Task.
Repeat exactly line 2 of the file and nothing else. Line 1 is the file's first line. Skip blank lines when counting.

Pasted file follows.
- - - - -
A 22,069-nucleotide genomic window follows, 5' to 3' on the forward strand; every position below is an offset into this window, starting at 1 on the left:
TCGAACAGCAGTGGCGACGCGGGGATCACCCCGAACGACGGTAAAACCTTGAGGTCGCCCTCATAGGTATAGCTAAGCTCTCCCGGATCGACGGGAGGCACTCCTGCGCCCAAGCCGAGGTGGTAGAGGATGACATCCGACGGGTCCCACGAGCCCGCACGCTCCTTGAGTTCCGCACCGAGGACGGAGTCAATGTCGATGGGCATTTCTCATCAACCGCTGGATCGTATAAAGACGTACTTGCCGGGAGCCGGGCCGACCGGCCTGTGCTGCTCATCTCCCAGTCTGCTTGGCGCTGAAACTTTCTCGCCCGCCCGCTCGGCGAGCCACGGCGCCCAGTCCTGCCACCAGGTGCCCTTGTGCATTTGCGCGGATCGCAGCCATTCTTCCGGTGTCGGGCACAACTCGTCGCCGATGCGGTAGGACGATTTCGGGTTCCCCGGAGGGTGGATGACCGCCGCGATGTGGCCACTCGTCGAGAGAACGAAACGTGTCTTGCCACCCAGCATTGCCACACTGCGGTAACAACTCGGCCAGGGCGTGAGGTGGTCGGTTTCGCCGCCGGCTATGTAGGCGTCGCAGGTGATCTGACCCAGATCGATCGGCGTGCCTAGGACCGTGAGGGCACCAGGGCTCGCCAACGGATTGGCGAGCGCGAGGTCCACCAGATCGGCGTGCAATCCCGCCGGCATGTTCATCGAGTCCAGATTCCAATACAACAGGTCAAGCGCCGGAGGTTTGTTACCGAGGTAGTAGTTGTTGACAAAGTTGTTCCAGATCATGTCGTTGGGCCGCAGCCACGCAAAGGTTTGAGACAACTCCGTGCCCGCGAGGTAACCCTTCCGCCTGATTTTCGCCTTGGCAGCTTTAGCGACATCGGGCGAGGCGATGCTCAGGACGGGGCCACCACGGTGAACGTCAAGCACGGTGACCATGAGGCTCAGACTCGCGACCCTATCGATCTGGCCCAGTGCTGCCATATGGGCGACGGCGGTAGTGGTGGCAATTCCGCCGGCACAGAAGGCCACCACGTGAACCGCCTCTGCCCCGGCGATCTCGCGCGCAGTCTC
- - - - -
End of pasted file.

TCGAACAGCAGTGGCGACGCGGGGATCACCCCGAACGACGGTAAAACCTTGAGGTCGCCCTCATAGGTATAGCTAAGCTCTCCCGGATCGACGGGAGGCACTCCTGCGCCCAAGCCGAGGTGGTAGAGGATGACATCCGACGGGTCCCACGAGCCCGCACGCTCCTTGAGTTCCGCACCGAGGACGGAGTCAATGTCGATGGGCATTTCTCATCAACCGCTGGATCGTATAAAGACGTACTTGCCGGGAGCCGGGCCGACCGGCCTGTGCTGCTCATCTCCCAGTCTGCTTGGCGCTGAAACTTTCTCGCCCGCCCGCTCGGCGAGCCACGGCGCCCAGTCCTGCCACCAGGTGCCCTTGTGCATTTGCGCGGATCGCAGCCATTCTTCCGGTGTCGGGCACAACTCGTCGCCGATGCGGTAGGACGATTTCGGGTTCCCCGGAGGGTGGATGACCGCCGCGATGTGGCCACTCGTCGAGAGAACGAAACGTGTCTTGCCACCCAGCATTGCCACACTGCGGTAACAACTCGGCCAGGGCGTGAGGTGGTCGGTTTCGCCGCCGGCTATGTAGGCGTCGCAGGTGATCTGACCCAGATCGATCGGCGTGCCTAGGACCGTGAGGGCACCAGGGCTCGCCAACGGATTGGCGAGCGCGAGGTCCACCAGATCGGCGTGCAATCCCGCCGGCATGTTCATCGAGTCCAGATTCCAATACAACAGGTCAAGCGCCGGAGGTTTGTTACCGAGGTAGTAGTTGTTGACAAAGTTGTTCCAGATCATGTCGTTGGGCCGCAGCCACGCAAAGGTTTGAGACAACTCCGTGCCCGCGAGGTAACCCTTCCGCCTGATTTTCGCCTTGGCAGCTTTAGCGACATCGGGCGAGGCGATGCTCAGGACGGGGCCACCACGGTGAACGTCAAGCACGGTGACCATGAGGCTCAGACTCGCGACCCTATCGATCTGGCCCAGTGCTGCCATATGGGCGACGGCGGTAGTGGTGGCAATTCCGCCGGCACAGAAGGCCACCACGTGAACCGCCTCTGCCCCGGCGATCTCGCGCGCAGTCTC